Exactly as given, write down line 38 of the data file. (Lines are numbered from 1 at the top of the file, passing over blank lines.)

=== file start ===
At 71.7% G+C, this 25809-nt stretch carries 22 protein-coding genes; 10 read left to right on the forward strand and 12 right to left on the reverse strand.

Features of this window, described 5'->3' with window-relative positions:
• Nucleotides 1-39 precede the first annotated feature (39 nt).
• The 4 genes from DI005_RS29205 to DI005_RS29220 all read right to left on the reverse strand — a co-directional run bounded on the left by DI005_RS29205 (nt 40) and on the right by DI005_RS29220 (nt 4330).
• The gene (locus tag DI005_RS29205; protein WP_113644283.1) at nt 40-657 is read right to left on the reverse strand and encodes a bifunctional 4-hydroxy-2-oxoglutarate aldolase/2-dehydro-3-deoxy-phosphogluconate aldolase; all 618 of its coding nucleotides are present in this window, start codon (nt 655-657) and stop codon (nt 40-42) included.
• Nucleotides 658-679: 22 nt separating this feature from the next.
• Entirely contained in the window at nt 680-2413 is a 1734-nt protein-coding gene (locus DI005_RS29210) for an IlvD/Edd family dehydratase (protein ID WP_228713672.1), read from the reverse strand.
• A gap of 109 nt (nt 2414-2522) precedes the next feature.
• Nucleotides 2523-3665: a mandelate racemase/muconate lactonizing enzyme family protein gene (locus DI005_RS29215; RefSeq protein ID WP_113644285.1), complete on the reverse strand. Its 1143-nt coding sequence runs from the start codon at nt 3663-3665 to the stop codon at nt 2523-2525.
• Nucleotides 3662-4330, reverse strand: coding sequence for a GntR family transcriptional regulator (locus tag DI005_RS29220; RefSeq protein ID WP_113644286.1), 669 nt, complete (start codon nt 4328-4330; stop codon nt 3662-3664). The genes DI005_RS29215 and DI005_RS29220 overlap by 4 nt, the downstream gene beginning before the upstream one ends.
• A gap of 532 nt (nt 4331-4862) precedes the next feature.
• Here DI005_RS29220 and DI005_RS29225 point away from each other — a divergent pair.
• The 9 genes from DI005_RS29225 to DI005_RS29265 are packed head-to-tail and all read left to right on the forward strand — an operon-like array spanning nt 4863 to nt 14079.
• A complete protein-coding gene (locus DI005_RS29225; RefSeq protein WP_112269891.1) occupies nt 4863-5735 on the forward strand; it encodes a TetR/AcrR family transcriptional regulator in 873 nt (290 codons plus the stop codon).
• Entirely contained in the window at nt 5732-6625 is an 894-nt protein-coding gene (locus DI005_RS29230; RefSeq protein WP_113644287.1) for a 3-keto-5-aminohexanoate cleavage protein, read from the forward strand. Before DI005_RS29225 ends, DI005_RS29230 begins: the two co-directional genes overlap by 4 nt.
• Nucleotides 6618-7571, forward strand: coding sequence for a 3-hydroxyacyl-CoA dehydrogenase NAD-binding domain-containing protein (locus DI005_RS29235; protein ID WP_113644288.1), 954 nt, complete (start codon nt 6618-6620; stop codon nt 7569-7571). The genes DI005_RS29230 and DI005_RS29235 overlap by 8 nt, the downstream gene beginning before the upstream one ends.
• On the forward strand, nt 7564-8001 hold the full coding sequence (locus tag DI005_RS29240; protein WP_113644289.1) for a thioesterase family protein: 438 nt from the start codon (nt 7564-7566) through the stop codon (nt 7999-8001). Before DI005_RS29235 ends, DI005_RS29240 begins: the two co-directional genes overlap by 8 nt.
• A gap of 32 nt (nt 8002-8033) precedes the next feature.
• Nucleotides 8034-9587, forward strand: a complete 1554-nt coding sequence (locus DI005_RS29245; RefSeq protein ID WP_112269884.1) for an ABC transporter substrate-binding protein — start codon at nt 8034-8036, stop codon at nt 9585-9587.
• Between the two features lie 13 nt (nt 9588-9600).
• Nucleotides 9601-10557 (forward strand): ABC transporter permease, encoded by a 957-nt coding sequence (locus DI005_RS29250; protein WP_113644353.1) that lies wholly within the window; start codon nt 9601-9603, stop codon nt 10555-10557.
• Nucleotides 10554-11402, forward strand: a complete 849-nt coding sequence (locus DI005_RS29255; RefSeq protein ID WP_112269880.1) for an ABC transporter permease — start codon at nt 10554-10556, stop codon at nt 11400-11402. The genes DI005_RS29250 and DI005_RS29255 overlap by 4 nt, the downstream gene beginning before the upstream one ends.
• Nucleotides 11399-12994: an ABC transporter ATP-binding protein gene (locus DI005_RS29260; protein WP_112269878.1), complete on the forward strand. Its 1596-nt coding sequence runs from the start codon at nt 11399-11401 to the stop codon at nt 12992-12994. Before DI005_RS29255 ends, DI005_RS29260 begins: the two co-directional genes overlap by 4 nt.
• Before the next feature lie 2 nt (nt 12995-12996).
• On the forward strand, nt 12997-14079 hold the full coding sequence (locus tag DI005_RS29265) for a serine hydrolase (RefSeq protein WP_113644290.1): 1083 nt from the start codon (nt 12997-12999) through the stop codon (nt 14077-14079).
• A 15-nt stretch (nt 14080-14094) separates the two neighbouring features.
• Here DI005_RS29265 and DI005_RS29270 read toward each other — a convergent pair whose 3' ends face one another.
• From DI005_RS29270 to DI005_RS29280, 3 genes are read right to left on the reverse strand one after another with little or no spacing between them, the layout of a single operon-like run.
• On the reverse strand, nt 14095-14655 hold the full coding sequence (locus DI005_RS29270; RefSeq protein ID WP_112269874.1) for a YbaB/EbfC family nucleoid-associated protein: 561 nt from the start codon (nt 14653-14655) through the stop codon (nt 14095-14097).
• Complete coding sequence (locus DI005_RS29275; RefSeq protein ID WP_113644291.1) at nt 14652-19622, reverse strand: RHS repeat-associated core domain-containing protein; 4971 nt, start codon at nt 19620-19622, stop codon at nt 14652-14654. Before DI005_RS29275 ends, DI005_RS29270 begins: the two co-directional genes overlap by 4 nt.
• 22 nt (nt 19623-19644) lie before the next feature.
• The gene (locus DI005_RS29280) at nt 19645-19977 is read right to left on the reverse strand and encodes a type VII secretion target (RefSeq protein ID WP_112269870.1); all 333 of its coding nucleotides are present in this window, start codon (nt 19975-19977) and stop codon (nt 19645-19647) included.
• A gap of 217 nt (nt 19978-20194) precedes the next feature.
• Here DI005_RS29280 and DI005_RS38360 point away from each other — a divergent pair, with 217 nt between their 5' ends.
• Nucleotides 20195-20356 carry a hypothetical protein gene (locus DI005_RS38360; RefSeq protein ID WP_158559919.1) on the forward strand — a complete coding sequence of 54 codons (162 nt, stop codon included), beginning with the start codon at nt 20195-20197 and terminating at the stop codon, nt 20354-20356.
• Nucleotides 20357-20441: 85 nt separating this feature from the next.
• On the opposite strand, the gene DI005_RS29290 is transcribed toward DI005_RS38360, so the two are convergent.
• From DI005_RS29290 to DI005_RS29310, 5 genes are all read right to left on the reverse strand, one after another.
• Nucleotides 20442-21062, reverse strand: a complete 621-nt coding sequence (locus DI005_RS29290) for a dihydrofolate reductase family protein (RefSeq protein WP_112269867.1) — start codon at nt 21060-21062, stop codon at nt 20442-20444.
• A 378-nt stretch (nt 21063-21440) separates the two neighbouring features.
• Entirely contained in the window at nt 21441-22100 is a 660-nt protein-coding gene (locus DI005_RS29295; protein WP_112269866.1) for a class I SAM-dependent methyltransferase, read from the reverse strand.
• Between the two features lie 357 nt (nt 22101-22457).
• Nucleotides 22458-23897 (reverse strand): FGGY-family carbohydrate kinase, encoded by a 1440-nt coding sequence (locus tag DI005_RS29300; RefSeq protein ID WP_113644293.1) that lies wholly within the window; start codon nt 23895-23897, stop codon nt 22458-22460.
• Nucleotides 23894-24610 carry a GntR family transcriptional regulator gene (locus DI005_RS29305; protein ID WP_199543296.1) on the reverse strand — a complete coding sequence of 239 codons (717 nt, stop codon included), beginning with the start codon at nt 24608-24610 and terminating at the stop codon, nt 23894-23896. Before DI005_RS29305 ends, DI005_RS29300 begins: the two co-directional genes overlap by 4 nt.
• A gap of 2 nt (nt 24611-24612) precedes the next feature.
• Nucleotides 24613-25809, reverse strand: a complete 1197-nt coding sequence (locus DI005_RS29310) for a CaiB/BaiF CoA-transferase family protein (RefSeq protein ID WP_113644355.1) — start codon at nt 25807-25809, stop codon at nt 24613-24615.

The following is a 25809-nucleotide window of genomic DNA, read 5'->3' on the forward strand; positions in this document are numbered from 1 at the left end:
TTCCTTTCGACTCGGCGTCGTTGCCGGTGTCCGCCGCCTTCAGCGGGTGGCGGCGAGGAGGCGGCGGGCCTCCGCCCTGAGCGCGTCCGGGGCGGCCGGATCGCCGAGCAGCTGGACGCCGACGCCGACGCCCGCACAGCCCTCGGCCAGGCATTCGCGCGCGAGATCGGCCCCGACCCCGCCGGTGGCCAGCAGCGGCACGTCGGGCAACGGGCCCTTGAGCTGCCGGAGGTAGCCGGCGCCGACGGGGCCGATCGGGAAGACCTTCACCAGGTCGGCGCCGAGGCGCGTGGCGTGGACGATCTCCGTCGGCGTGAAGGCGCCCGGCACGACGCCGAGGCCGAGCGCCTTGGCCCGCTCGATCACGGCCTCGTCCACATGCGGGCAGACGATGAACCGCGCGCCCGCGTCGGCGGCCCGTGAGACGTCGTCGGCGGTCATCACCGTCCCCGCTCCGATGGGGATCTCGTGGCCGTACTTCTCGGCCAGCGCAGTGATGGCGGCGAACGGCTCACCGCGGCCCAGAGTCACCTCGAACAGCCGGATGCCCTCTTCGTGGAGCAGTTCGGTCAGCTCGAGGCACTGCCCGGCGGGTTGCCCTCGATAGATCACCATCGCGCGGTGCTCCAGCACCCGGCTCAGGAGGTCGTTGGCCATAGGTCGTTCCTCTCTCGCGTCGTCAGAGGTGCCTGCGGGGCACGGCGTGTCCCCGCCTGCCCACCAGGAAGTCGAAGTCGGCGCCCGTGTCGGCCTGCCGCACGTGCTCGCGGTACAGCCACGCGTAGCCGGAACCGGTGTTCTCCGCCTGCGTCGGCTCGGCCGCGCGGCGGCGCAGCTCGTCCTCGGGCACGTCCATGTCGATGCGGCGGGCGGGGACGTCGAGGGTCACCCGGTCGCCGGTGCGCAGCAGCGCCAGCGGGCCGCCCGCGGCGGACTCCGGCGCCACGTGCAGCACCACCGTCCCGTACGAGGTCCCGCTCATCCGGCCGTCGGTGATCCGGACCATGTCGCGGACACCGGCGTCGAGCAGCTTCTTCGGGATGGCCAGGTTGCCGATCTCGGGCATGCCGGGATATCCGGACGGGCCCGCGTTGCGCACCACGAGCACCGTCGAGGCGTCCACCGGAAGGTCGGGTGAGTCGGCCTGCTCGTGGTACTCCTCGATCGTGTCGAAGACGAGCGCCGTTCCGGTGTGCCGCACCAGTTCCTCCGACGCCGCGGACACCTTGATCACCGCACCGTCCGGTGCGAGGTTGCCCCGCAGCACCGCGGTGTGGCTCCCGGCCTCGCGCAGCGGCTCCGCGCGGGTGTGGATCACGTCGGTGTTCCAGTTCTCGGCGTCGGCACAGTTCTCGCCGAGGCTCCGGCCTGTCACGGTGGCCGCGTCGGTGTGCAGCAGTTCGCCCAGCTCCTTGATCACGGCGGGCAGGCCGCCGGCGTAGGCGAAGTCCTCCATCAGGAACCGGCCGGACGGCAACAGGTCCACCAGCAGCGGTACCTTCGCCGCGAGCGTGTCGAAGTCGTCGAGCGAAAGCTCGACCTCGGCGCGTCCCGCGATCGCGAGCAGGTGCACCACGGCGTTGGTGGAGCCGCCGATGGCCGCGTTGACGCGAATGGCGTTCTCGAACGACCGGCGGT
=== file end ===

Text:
• From DI005_RS29290 to DI005_RS29310, 5 genes are all read right to left on the reverse strand, one after another.